# Selective sensing and access strategy to maximize throughput in cognitive radio sensor network.

1. IntroductionWireless sensor networks (WSNs) play a critical role in many research areas, such as machine-to-machine network (M2M), emergency communication, and smart home [1-4]. There are two characteristics about the WSNs: limited energy and scarce spectrum. Generally, the nodes of WSNs are powered by battery; energy efficiency is one of the design factors. In this paper, we focus on the spectrum scarcity problem of WSNs. According to the dramatic increasing number of wireless devices, the problem of available spectrum scarcity becomes more serious. Cognitive radio (CR), which has been introduced as a way to improve the efficiency of spectrum utilization, becomes a research focus in recent years [1-27]. Combined with the advantages of CR and WSNs, cognitive radio sensor network (CRSN) has been studied [1-4, 6-8,15]. In studies [1, 2], CR has been used in smart grid communication networks. The spectrum access strategy has been proposed, in order to find much available spectrum resource for data collection and transmission. In order to improve the energy efficient of vehicular ad hoc network, CRSN has been studied in [3]. In the CRSN, the wireless nodes are defined as secondary (unlicensed) users (SUs), while the other available spectrum owners are defined as primary (licensed) users (PUs). The important challenge is that the SUs find available channels and adjust their transmission parameters (transmission power, transmission time, carrier frequency, etc.) to access these channels, while avoiding harmful interference to PUs.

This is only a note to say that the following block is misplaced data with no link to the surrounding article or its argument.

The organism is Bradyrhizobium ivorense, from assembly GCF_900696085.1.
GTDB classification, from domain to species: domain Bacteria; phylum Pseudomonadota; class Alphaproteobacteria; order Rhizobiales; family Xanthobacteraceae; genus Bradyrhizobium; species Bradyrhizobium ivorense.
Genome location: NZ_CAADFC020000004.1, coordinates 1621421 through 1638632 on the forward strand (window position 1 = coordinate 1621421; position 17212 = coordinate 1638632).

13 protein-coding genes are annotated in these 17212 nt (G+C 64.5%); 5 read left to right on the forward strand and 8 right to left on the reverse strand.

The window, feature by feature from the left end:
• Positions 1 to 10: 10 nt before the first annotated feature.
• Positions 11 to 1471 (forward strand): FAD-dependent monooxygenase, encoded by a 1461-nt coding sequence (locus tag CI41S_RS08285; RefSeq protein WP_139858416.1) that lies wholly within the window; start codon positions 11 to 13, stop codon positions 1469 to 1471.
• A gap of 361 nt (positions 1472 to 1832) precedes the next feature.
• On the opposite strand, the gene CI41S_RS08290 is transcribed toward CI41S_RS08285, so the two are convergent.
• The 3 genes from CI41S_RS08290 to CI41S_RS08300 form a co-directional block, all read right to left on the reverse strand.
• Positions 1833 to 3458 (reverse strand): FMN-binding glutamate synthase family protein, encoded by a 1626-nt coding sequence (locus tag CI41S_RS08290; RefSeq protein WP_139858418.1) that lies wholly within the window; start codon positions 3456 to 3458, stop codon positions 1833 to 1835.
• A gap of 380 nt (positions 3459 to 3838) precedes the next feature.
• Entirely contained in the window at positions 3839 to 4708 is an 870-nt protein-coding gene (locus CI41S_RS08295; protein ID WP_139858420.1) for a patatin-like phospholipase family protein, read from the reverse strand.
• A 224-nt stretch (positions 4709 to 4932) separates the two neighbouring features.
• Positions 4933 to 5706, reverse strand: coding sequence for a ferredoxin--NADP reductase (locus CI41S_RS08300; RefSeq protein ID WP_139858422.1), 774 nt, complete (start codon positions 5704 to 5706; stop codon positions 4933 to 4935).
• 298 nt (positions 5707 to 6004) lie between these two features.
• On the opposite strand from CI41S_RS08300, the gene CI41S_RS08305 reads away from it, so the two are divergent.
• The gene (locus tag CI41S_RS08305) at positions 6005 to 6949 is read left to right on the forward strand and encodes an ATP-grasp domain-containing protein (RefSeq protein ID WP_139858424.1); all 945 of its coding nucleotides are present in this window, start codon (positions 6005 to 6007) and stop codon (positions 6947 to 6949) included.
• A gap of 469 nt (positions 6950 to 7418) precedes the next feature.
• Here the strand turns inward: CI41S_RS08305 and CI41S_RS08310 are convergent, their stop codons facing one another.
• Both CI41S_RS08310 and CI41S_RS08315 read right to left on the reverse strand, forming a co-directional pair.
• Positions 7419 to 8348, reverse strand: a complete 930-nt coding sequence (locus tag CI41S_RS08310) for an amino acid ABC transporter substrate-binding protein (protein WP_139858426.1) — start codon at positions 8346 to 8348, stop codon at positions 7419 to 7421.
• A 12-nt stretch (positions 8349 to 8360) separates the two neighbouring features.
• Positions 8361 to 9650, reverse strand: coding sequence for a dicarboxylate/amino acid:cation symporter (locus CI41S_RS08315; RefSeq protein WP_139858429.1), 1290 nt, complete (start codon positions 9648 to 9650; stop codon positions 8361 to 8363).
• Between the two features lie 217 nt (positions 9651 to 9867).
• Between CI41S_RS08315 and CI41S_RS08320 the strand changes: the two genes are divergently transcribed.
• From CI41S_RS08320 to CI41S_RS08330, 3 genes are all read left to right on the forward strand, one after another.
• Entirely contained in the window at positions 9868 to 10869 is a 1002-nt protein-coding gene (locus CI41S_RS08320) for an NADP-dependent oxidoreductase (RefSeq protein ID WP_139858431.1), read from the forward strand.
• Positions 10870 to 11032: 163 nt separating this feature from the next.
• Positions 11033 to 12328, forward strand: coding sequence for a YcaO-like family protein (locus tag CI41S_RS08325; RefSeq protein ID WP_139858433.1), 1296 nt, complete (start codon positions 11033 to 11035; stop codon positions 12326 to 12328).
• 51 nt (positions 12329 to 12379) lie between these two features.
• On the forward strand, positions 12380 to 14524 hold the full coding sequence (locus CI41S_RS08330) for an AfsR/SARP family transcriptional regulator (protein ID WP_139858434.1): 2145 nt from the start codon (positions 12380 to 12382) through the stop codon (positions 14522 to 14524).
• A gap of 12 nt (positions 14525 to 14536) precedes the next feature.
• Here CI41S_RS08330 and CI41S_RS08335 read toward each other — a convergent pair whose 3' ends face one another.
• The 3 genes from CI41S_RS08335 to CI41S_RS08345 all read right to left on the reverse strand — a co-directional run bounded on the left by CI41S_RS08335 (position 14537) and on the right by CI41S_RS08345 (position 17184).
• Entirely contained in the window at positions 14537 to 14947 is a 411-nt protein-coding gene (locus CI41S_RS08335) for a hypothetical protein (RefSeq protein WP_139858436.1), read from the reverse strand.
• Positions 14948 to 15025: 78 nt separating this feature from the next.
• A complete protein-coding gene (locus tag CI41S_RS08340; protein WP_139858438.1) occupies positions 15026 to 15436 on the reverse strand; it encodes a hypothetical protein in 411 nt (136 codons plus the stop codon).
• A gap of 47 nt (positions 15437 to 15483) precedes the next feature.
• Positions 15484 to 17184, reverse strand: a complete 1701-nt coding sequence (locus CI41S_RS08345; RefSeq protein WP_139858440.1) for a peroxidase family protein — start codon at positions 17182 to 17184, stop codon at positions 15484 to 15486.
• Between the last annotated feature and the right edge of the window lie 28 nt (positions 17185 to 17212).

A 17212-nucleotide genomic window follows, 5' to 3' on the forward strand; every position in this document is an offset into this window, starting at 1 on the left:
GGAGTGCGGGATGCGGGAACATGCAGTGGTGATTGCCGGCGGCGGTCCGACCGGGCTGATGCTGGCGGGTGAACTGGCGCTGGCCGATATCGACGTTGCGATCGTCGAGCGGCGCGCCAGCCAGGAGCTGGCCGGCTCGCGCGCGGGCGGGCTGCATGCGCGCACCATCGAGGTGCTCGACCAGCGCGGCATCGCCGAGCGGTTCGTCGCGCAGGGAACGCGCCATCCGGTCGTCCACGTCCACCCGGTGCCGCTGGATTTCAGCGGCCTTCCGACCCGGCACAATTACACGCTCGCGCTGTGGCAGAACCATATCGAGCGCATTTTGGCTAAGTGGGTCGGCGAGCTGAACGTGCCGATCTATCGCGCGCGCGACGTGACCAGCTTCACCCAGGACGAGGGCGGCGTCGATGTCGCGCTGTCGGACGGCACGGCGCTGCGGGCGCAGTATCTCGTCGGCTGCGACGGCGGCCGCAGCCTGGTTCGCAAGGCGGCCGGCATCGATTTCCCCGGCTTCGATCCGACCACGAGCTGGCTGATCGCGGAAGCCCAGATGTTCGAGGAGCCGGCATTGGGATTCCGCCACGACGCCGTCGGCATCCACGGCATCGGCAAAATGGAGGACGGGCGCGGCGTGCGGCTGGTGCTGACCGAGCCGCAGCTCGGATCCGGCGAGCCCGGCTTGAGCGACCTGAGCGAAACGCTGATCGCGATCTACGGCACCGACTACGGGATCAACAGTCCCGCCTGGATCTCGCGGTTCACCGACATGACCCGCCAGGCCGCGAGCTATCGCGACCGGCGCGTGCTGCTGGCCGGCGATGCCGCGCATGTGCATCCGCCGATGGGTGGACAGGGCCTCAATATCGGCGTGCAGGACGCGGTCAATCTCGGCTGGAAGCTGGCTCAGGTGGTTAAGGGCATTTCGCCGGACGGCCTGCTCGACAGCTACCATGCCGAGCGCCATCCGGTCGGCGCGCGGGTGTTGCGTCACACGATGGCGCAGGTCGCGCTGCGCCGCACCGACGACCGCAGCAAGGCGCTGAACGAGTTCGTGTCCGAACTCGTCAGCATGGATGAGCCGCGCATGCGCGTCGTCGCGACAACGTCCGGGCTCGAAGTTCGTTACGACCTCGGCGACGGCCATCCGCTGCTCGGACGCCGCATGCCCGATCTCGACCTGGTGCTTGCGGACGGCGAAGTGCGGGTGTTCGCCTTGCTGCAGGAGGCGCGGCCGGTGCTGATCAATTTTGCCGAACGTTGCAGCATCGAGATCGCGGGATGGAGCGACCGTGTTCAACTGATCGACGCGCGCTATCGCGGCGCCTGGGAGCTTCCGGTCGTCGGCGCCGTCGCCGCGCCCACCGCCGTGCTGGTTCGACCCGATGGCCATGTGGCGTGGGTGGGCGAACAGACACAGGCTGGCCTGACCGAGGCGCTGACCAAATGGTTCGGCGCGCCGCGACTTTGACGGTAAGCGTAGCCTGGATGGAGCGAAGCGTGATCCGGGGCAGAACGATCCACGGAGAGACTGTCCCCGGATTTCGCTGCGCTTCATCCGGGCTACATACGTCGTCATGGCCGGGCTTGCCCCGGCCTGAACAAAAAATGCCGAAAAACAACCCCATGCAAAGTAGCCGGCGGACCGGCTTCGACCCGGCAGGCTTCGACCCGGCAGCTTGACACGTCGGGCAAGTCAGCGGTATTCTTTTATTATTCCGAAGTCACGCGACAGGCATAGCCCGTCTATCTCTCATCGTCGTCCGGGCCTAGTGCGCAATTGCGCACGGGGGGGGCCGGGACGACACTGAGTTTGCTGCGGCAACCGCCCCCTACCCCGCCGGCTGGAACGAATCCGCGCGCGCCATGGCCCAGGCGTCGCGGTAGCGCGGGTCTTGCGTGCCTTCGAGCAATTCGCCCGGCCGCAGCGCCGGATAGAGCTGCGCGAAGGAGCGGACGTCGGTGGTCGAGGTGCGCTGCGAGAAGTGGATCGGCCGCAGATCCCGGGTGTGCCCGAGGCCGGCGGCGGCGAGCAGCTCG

Normally, the available spectrum opportunities are found in time [4, 7, 8,10-12,15] space 14] and frequency domains [18]. In [10-12], SUs perform spectrum sensing to find access opportunities in time domain. The SUs access the licensed channel when it was not used by PUs. In [4], channel sensing and switching were used for SU to access a set of PU channels. In [7, 8], two spectrum sensing methods were studied in CRSN. In [15], both single-user and collaborative spectrum sensing schemes were proposed in cognitive sensor networks, while quantised sensing observation is used. In [13], the SUs accessed the licensed channel directly at any time; the transmission power was limited to avoid unacceptable interference to PU system. The spectrum access opportunity in space domain was used. In order to find available spectrum in different channels, parallel sensing [19], cooperative sensing [17], and wideband spectrum sensing (WSS) were studied. In [16, 17, 20], cooperative sensing has been studied. The SUs sense other channels if the current channel has been occupied or detect a set of channels simultaneously [21-25], to find available spectrum in a wideband spectrum.